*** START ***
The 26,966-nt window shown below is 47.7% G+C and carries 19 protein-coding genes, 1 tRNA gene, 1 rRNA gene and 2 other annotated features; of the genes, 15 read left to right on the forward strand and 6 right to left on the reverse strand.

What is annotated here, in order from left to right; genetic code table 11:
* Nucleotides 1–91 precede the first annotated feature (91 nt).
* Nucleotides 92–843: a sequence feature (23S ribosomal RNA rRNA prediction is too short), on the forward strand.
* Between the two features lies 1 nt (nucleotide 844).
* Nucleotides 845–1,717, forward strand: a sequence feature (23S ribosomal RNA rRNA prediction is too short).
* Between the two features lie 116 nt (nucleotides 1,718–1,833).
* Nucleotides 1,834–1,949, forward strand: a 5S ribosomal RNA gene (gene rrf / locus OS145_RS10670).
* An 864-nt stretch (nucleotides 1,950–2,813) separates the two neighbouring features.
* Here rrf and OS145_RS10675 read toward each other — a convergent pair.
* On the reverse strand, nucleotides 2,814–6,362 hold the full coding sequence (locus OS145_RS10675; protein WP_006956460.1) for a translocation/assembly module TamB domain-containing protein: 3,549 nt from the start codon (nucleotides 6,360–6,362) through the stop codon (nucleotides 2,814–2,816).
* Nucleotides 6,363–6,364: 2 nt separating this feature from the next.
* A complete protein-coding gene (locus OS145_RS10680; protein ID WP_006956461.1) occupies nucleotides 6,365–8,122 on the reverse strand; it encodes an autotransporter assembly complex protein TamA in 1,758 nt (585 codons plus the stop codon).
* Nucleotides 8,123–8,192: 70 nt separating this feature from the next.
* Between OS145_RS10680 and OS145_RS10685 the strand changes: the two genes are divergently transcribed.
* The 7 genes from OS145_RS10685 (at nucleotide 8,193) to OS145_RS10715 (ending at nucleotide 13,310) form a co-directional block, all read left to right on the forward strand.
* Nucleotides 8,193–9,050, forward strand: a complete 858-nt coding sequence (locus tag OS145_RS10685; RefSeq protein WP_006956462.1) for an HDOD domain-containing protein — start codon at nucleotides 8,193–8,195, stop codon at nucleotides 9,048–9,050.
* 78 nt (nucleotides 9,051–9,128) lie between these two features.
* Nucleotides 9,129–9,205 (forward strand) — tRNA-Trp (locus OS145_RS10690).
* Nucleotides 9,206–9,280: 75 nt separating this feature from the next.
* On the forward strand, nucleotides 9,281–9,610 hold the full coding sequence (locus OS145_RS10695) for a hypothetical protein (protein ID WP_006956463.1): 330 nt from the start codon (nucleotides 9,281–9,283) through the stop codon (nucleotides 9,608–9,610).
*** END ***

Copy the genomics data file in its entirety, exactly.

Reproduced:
The 26,966-nt window shown below is 47.7% G+C and carries 19 protein-coding genes, 1 tRNA gene, 1 rRNA gene and 2 other annotated features; of the genes, 15 read left to right on the forward strand and 6 right to left on the reverse strand.

What is annotated here, in order from left to right; genetic code table 11:
* Nucleotides 1–91 precede the first annotated feature (91 nt).
* Nucleotides 92–843: a sequence feature (23S ribosomal RNA rRNA prediction is too short), on the forward strand.
* Between the two features lies 1 nt (nucleotide 844).
* Nucleotides 845–1,717, forward strand: a sequence feature (23S ribosomal RNA rRNA prediction is too short).
* Between the two features lie 116 nt (nucleotides 1,718–1,833).
* Nucleotides 1,834–1,949, forward strand: a 5S ribosomal RNA gene (gene rrf / locus OS145_RS10670).
* An 864-nt stretch (nucleotides 1,950–2,813) separates the two neighbouring features.
* Here rrf and OS145_RS10675 read toward each other — a convergent pair.
* On the reverse strand, nucleotides 2,814–6,362 hold the full coding sequence (locus OS145_RS10675; protein WP_006956460.1) for a translocation/assembly module TamB domain-containing protein: 3,549 nt from the start codon (nucleotides 6,360–6,362) through the stop codon (nucleotides 2,814–2,816).
* Nucleotides 6,363–6,364: 2 nt separating this feature from the next.
* A complete protein-coding gene (locus OS145_RS10680; protein ID WP_006956461.1) occupies nucleotides 6,365–8,122 on the reverse strand; it encodes an autotransporter assembly complex protein TamA in 1,758 nt (585 codons plus the stop codon).
* Nucleotides 8,123–8,192: 70 nt separating this feature from the next.
* Between OS145_RS10680 and OS145_RS10685 the strand changes: the two genes are divergently transcribed.
* The 7 genes from OS145_RS10685 (at nucleotide 8,193) to OS145_RS10715 (ending at nucleotide 13,310) form a co-directional block, all read left to right on the forward strand.
* Nucleotides 8,193–9,050, forward strand: a complete 858-nt coding sequence (locus tag OS145_RS10685; RefSeq protein WP_006956462.1) for an HDOD domain-containing protein — start codon at nucleotides 8,193–8,195, stop codon at nucleotides 9,048–9,050.
* 78 nt (nucleotides 9,051–9,128) lie between these two features.
* Nucleotides 9,129–9,205 (forward strand) — tRNA-Trp (locus OS145_RS10690).
* Nucleotides 9,206–9,280: 75 nt separating this feature from the next.
* On the forward strand, nucleotides 9,281–9,610 hold the full coding sequence (locus OS145_RS10695) for a hypothetical protein (protein ID WP_006956463.1): 330 nt from the start codon (nucleotides 9,281–9,283) through the stop codon (nucleotides 9,608–9,610).